The Royal Academy of Cambodia has compiled the Kingdom’s first “Lightning Protection Guide” after more than a year of research and intends to have it published and distributed before Khmer New Year or the start of the rainy season, the guide’s author said yesterday.
Pha Lina/Phnom Penh Post
Yin Kithsiv, deputy director of the department of Physics and Energy at the Royal Academy of Cambodia, leafs through a copy of Cambodia’s first Lightning Protection Guide yesterday in Phnom Penh.
Yin Kithsiv, deputy director of the department of Physics and Energy at the Royal Academy of Cambodia, said he first formulated the idea to write a book on lightning protection in 2010 after hearing so many media reports about injuries and deaths caused by lightening strikes.
“The book has 100 pages. 70 pages is information about lightning and how to protect, and the other 30 pages are all pictures of how to make the equipment to protect from the lightning,” he said.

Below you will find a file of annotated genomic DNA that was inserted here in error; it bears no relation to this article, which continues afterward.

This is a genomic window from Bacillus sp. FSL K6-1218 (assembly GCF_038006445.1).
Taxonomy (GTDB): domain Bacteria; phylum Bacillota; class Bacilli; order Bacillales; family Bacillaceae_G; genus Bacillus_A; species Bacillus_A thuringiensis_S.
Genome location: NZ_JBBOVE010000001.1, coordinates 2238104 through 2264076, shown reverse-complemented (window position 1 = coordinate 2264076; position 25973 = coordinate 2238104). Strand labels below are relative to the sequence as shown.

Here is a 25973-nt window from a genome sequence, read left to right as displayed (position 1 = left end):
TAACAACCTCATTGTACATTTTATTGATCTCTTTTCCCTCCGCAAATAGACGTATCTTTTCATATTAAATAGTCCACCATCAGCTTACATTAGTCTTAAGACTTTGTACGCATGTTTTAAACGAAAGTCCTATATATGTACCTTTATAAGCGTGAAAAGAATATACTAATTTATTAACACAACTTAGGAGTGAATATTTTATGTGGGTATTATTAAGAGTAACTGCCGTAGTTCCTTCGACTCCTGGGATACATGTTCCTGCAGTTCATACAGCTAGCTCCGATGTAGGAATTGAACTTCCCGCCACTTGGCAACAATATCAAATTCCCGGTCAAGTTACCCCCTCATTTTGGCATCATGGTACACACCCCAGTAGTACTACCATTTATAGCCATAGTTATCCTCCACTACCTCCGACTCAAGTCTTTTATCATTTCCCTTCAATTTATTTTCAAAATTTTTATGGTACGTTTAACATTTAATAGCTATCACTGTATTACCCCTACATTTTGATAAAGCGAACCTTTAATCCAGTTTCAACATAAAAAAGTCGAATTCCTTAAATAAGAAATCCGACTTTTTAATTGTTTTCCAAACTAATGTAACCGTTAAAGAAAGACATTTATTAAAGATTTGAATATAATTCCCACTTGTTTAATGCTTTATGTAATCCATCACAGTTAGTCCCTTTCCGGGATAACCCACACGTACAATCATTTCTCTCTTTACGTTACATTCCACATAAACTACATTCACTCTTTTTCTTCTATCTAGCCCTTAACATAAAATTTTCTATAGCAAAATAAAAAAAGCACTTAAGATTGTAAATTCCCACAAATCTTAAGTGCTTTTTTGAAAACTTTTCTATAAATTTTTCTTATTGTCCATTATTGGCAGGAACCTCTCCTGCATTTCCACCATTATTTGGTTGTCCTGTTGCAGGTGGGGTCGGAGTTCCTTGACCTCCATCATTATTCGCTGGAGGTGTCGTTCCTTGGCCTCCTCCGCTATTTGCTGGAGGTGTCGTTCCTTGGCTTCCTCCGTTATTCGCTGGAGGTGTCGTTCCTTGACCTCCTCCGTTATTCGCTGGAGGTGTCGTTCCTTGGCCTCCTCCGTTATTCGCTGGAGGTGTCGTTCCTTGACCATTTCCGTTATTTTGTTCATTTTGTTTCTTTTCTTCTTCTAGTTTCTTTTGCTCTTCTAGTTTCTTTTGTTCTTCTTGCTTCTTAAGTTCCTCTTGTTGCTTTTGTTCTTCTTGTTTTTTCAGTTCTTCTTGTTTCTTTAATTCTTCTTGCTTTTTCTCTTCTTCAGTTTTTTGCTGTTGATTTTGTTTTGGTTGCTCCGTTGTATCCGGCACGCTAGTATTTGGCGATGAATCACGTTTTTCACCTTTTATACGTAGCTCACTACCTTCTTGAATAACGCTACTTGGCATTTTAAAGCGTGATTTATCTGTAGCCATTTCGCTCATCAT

He said that many villagers in rural areas cannot read, so if he did not use extensive illustrations, the book would be useless for them.
Yin Kithsiv said he conducted extensive research in Pursat province, where there were the highest incident of deaths and injuries in 2010.
“My research showed it is very inexpensive and easy to protect from harmful lightning strikes,” Yin Kithsiv said, adding his book covered techniques for lightning protection both inside the house and outside in rice fields.
The writer said he was looking for donations to assist with publication and free distribution to villagers in the areas worst affected by lightning injuries and deaths.
Keo Vy, chief of the National Committee for Disaster Management, lamented that the NDCM does not have enough funding to aid publication of the book, but committed to fundraising assistance.
“I think that what [Yin Kithsiv] has done is very useful for our people,” Keo Vy said.
“Even though we cannot avoid lightning completely, we can reduce the danger of lightning to our people if they know how to protect themselves.”
There were 165 people killed and 139 injured by lightning in 2011. Sixty cattle were also killed.